My Father’s Fortune: A Life, By Michael Frayn

Faber & Faber, £16.99, 252pp. £15.29 from the Independent Bookshop: 08430 600 030
My Father’s Fortune: A Life, By Michael Frayn

In June 1944, Adolf Hitler almost did for Michael Frayn. A V1 flying bomb (“our doodlebug”) skimmed over the top of the 10-year-old’s surburban home in Ewell, Surrey, before the “giant bluebottle” killed a family in the next street. After air-raid warnings, the Frayns had slept downstairs – thankfully, since the bomb’s passage had left “a tangled mass of window-lead set with broken glass… curled up as peacefully as Goldilocks on my pillow”.

So, a fairy-tale escape: a bit of the “pure luck” which, along with “hard work and quick wits”, forms part of the inheritance of Tom Frayn, the beaming, mercurial, light-spirited dad whose presence his son conjures on every page of this entrancing memoir. The Germans’ near-miss made possible a radiant career in journalism, drama and fiction which in its rare blend of wit and depth has enhanced our literature for (can this be true?) around 50 years. Yet quicksilver Frayn, an Ariel of letters, has always defied gravity. Although he casts himself as slow and vague in contrast to his father’s pace and edge, surely the humour, dexterity and resourcefulness of the son’s work echoes a smartly sceptical parent (with his “indifference to all systems of belief”) who owned next to nothing, bought as little as he could and “moved lightly over the earth”.

Born in Holloway in 1901, Devon-descended Tom Frayn inhabited – with guts and gusto – that liminal class space between “skilled working” and “lower middle” that has given us so many great London books. He came from a clan cursed with hereditary deafness, a creeping ailment that quite failed to cramp his style. His son has escaped, again. Always “smart as a whip”, Tom grew up fast with relatives whose up-and-down lurches between modest prosperity and near-penury match anything in Pritchett or Wells. Meanwhile, the Seven Sisters and Holloway Roads “flow through the history of the Frayn family like the Tigris and Euphrates” through Mesopotamia’s.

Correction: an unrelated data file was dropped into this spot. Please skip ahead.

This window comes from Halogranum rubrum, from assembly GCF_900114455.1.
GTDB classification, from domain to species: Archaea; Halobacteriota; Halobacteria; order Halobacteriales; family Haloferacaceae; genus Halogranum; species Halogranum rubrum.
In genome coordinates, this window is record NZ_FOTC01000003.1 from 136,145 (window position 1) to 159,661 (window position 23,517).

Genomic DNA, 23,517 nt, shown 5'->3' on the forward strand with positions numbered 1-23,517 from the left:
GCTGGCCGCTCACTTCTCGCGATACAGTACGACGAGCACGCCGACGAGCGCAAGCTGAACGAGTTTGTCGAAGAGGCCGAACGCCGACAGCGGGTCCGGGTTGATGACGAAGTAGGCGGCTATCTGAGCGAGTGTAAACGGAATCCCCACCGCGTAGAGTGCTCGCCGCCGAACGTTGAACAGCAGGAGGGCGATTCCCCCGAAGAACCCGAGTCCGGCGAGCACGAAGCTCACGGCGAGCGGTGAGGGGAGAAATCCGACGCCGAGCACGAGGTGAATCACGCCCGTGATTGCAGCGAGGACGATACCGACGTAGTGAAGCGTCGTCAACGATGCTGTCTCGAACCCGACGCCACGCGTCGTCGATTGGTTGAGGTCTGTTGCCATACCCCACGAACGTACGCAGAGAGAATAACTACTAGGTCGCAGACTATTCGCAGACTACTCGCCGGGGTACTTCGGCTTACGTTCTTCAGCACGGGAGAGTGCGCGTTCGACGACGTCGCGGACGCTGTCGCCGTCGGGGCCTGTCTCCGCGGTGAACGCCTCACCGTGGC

Luckily born too late for the First World War, Tom met violin-playing Vi from an aspirational family in 1919. With a readily-shouldered responsibility that awes his son, he put their romance on hold while he made his own way and cared for others as their fortunes crashed. Michael (born 1933) first grew up above an off-licence in Mill Hill. Then Tom’s security as a building-supplies salesman allowed a shift to suburbia – albeit to a rented house, with the firm’s car outside.

Tom (later Tommy) sold asbestos roofing. In the innocent 1930s and 1940s, “asbestos has no vices”. Frayn – whose riffs on the prewar virtues of smoking also delight – knows how to skirt hindsight while nodding to his clued-up readers now. Tough on himself, tender on others, his loving but unsentimental evocation of the Ewell years will stand in its own right as a classic account of suburban childhood – as well as offering, for readers of his flawless novel Spies, a textbook revelation of how memory feeds fiction.

Then, in 1949, comes the disaster that both shatters his father’s fortune, – even if he remade it, with a little help from Elsie the high-maintenance Ye Old Oak ham heiress – and propels the son into a nervily sophisticated adolescence. Slowly, through Kingston Grammar School and Cambridge, early career and his own family, he awakens to his father’s improvised, irreverent virtues, grasped “only when one has stepped into the shoes one saw before on someone else’s feet”.

In the theatre and his novels, Frayn gnaws creatively away at the edges of genre. Likewise, which form should this memoir of a parent take: biography, autobiography, social history – or, as he rightly deduces, some nimbly-stitched patchwork of the lot? The past few years have seen some outstanding reinventions of a parent’s life, from Miranda Seymour (In My Father’s House) and Hanif Kureishi (My Ear at his Heart) to Hanan al-Shaykh (The Locust and the Bird) and Rupert Thomson (This Party’s Got to Stop). Spookily, the pivotal tragedy here corresponds exactly to Thomson’s own.

All must negotiate, as Frayn does, those hazy borderlands between self and others, subjectivity and objectivity, in the knowledge that family anecdotes consist of what he calls “formalisations”: as artful, artificial in their way as the cutaway drawings of bombers or submarines sketched by an illustrator neighbour in Ewell.

A knack for angle and perspective means that he notes, for instance, how sister Jill’s more troubled and fretful childhood recollections challenge his nostalgia. Abashed, he tries to understand “how much harder things were for her”. Forever alert to the inner processes of art and mind – in fiction from Sweet Dreams to Headlong, on stage from Noises Off to Copenhagen – Frayn from time to time cuts away and nips backstage to show how the memoir machinery works. Yet, almost miraculously, this keen self-awareness never compromises the deep poignancy – and the rich comedy – of the story he has to tell. Here, as always, that’s part of the trick of it for Frayn.


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